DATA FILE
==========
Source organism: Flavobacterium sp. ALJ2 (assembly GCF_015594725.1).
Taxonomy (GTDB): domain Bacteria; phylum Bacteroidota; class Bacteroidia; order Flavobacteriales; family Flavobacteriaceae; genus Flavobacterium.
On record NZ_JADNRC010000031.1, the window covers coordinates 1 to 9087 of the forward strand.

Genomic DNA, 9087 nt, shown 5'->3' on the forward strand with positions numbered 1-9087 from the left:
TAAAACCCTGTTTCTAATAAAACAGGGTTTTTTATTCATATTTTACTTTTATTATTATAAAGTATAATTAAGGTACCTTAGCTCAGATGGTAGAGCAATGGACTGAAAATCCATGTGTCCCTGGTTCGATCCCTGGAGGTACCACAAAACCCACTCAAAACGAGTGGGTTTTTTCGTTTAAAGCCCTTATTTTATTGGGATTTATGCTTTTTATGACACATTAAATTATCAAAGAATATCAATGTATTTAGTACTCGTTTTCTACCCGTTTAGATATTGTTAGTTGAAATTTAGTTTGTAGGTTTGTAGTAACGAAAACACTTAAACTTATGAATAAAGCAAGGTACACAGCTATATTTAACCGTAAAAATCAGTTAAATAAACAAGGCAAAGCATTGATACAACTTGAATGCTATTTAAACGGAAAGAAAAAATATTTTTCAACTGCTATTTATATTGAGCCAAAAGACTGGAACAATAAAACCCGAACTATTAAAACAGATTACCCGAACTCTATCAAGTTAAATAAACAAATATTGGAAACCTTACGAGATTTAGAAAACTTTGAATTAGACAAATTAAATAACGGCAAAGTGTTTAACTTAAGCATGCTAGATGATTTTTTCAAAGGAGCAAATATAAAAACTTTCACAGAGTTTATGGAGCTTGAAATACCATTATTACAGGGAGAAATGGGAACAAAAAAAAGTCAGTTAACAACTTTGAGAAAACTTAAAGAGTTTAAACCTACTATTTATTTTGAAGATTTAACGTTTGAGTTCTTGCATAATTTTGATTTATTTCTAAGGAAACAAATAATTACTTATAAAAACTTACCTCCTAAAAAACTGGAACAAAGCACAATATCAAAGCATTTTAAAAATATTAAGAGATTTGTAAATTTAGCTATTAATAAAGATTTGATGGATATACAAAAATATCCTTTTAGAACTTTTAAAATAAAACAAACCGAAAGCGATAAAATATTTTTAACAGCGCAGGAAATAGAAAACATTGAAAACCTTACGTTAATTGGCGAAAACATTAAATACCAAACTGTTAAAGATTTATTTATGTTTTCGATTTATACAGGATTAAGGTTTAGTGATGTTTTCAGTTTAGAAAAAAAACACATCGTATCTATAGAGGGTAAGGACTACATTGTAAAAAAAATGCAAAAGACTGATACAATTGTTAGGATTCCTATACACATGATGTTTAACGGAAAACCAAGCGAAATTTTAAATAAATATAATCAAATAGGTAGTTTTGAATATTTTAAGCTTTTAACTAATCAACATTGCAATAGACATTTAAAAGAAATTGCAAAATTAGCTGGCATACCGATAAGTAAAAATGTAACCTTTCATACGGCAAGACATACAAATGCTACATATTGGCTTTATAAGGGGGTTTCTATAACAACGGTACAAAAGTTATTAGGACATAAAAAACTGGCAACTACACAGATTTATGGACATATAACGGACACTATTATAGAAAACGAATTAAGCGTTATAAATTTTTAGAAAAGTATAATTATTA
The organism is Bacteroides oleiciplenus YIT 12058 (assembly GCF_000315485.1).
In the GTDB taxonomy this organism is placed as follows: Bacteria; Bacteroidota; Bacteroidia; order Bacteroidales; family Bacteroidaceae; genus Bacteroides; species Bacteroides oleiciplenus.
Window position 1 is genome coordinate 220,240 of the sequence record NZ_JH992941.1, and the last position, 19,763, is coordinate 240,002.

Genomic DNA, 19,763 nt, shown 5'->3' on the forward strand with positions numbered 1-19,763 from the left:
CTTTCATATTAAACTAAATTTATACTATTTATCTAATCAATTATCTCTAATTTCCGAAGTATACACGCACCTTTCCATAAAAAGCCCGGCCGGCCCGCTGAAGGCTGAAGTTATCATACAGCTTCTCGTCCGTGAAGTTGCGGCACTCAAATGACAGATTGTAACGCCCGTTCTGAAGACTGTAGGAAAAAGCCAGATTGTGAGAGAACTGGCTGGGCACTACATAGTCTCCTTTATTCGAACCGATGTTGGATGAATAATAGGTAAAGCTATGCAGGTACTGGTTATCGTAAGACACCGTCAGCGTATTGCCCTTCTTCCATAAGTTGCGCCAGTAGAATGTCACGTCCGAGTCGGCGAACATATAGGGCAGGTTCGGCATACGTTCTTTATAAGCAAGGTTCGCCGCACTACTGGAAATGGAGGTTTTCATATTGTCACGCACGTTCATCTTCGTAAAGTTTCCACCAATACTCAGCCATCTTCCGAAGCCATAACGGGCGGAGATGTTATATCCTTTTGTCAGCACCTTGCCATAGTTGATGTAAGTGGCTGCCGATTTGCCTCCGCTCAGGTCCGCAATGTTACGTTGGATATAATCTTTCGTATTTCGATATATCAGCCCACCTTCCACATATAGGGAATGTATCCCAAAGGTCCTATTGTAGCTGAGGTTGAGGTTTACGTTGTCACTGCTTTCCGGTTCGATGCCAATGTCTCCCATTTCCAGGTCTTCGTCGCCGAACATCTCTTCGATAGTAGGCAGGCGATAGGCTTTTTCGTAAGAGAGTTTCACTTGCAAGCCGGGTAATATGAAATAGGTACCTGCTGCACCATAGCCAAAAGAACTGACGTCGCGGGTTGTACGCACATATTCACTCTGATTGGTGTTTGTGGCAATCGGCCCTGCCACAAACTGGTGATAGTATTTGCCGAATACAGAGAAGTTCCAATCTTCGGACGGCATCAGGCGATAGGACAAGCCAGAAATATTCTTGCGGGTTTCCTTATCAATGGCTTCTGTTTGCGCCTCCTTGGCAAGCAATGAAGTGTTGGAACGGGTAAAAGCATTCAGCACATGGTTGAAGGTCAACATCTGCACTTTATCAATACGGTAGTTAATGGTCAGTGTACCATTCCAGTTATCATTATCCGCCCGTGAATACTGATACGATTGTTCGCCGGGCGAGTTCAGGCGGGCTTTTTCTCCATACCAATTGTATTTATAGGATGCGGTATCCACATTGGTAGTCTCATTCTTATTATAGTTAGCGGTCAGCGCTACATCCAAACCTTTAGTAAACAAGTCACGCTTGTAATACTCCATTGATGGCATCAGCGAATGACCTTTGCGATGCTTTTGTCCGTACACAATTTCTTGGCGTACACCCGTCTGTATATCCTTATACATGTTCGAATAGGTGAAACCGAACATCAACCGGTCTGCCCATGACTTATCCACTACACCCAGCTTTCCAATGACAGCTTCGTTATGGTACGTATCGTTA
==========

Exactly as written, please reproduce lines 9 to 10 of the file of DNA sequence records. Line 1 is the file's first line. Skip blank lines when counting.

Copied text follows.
Genomic DNA, 19,763 nt, shown 5'->3' on the forward strand with positions numbered 1-19,763 from the left:
CTTTCATATTAAACTAAATTTATACTATTTATCTAATCAATTATCTCTAATTTCCGAAGTATACACGCACCTTTCCATAAAAAGCCCGGCCGGCCCGCTGAAGGCTGAAGTTATCATACAGCTTCTCGTCCGTGAAGTTGCGGCACTCAAATGACAGATTGTAACGCCCGTTCTGAAGACTGTAGGAAAAAGCCAGATTGTGAGAGAACTGGCTGGGCACTACATAGTCTCCTTTATTCGAACCGATGTTGGATGAATAATAGGTAAAGCTATGCAGGTACTGGTTATCGTAAGACACCGTCAGCGTATTGCCCTTCTTCCATAAGTTGCGCCAGTAGAATGTCACGTCCGAGTCGGCGAACATATAGGGCAGGTTCGGCATACGTTCTTTATAAGCAAGGTTCGCCGCACTACTGGAAATGGAGGTTTTCATATTGTCACGCACGTTCATCTTCGTAAAGTTTCCACCAATACTCAGCCATCTTCCGAAGCCATAACGGGCGGAGATGTTATATCCTTTTGTCAGCACCTTGCCATAGTTGATGTAAGTGGCTGCCGATTTGCCTCCGCTCAGGTCCGCAATGTTACGTTGGATATAATCTTTCGTATTTCGATATATCAGCCCACCTTCCACATATAGGGAATGTATCCCAAAGGTCCTATTGTAGCTGAGGTTGAGGTTTACGTTGTCACTGCTTTCCGGTTCGATGCCAATGTCTCCCATTTCCAGGTCTTCGTCGCCGAACATCTCTTCGATAGTAGGCAGGCGATAGGCTTTTTCGTAAGAGAGTTTCACTTGCAAGCCGGGTAATATGAAATAGGTACCTGCTGCACCATAGCCAAAAGAACTGACGTCGCGGGTTGTACGCACATATTCACTCTGATTGGTGTTTGTGGCAATCGGCCCTGCCACAAACTGGTGATAGTATTTGCCGAATACAGAGAAGTTCCAATCTTCGGACGGCATCAGGCGATAGGACAAGCCAGAAATATTCTTGCGGGTTTCCTTATCAATGGCTTCTGTTTGCGCCTCCTTGGCAAGCAATGAAGTGTTGGAACGGGTAAAAGCATTCAGCACATGGTTGAAGGTCAACATCTGCACTTTATCAATACGGTAGTTAATGGTCAGTGTACCATTCCAGTTATCATTATCCGCCCGTGAATACTGATACGATTGTTCGCCGGGCGAGTTCAGGCGGGCTTTTTCTCCATACCAATTGTATTTATAGGATGCGGTATCCACATTGGTAGTCTCATTCTTATTATAGTTAGCGGTCAGCGCTACATCCAAACCTTTAGTAAACAAGTCACGCTTGTAATACTCCATTGATGGCATCAGCGAATGACCTTTGCGATGCTTTTGTCCGTACACAATTTCTTGGCGTACACCCGTCTGTATATCCTTATACATGTTCGAATAGGTGAAACCGAACATCAACCGGTCTGCCCATGACTTATCCACTACACCCAGCTTTCCAATGACAGCTTCGTTATGGTACGTATCGTTA